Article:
Forstner bits are characterized by relatively narrow shanks and round block-cutting heads. Most drill holes have an angled bottom, but these borers produce wide, circle-shaped boreholes with flat bases. Their precision makes them ideal for creating openings for dowels, studs, and hinges.

It’s possible to use them with any rotating drill – but it is not recommended to use them with anything but pillar presses. By not using one of these precision-centric bits in a perpendicular drill, the drill will produce an uneven or less-than-level hole – defeating the purpose.

All types of drill bits
Forstner Drill Bit (Reference:


Tile Drill Bit

Home DIYers or trade professionals may find drilling into tiles challenging. 

When boring a hole in ceramic or porcelain tile, these carbide-tipped cutting heads reduce the risk of chips, cracks, and breaks. These are crucial for the installation of showerheads and soap dispensers in the bathroom and kitchen. You can use them with any rotational drill to get the job done.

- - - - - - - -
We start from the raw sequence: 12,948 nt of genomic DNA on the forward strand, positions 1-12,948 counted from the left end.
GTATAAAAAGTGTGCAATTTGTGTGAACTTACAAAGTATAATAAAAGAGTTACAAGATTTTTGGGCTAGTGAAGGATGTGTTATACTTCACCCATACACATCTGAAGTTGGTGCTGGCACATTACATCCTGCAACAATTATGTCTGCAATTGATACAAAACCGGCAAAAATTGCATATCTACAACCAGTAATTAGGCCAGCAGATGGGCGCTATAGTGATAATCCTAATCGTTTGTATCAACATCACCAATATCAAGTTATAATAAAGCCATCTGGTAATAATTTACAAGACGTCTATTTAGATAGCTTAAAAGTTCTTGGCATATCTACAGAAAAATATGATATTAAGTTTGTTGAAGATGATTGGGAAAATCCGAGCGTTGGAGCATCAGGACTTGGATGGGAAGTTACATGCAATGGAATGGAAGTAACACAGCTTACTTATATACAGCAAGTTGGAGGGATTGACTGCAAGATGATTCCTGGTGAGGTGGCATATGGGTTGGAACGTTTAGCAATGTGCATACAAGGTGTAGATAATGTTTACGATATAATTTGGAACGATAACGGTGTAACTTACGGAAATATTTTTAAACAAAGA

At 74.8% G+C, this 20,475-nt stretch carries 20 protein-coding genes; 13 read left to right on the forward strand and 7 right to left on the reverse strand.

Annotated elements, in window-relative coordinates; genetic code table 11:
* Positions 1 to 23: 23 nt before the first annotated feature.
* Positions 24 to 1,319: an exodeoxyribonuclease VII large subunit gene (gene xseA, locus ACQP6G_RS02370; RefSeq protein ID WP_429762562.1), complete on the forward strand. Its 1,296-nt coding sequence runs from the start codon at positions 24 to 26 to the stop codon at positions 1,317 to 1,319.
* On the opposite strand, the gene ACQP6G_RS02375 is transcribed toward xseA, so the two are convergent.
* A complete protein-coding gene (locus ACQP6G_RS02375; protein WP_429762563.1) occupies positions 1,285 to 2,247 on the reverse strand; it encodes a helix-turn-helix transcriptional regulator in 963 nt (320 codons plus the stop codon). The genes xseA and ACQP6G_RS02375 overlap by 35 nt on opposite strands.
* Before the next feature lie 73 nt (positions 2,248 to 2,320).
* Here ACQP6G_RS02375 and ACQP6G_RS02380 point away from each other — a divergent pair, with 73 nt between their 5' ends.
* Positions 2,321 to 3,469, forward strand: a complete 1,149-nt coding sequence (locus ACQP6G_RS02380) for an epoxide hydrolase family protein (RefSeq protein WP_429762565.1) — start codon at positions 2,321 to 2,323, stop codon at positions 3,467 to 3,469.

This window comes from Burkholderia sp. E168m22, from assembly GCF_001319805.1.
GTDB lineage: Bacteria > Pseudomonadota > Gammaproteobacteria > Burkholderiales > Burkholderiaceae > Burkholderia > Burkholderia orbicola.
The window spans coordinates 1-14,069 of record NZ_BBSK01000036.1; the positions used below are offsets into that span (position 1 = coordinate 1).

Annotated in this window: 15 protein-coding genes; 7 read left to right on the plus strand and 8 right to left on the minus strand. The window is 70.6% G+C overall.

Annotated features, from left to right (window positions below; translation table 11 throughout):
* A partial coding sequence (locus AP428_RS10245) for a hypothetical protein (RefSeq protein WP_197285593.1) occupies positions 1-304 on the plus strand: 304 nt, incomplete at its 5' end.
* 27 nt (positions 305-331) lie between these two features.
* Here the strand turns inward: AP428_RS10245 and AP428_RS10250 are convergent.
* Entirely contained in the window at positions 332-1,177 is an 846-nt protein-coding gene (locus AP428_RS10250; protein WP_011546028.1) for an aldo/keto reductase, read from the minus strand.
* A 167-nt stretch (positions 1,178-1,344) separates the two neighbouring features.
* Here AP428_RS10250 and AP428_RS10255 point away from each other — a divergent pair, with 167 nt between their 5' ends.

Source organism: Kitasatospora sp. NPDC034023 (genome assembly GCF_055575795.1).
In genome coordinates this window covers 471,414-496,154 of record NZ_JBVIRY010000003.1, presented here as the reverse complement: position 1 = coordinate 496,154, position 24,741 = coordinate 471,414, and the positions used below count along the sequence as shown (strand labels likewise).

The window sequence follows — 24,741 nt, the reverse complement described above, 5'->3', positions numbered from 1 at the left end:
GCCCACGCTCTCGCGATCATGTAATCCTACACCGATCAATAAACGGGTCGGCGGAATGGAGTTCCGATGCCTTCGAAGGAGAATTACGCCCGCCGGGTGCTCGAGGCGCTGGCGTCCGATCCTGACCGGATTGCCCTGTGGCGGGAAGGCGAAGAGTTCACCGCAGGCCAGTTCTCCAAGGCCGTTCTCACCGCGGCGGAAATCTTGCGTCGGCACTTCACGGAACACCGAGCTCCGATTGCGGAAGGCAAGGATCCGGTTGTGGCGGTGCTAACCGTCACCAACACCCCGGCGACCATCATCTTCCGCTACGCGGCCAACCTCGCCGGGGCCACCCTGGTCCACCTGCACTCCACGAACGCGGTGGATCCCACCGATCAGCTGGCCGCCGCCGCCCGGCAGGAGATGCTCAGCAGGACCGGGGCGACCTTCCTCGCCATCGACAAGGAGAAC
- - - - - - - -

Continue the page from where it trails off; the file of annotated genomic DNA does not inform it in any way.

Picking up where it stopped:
Although tile-specific accessories are available, they don’t provide you with the license to be reckless. The drill/driver should have a variable speed range that allows drilling at a low speed between 400 and 600 revolutions per minute.



By selecting the right drill bit for your project, you’ll ensure effortless operation, safe handling, and rewarding results. Furthermore, when choosing your boring head, ensure that it is compatible with your drill type, has the correct diameter, and fits the chuck. The information above will help you drill like a pro! Thank you for reading this article and we hope the information was helpful to you. 

Don’t hesitate to contact Linquip Drilling Machinery Experts if you have any questions about using or choosing drill bits. You can also find Drilling Machinery Service Providers on Linquip if you are looking for any particular service for your drilling tools.


Video for Drill Bits Types

Watch this video for a more visual explanation of drill bits.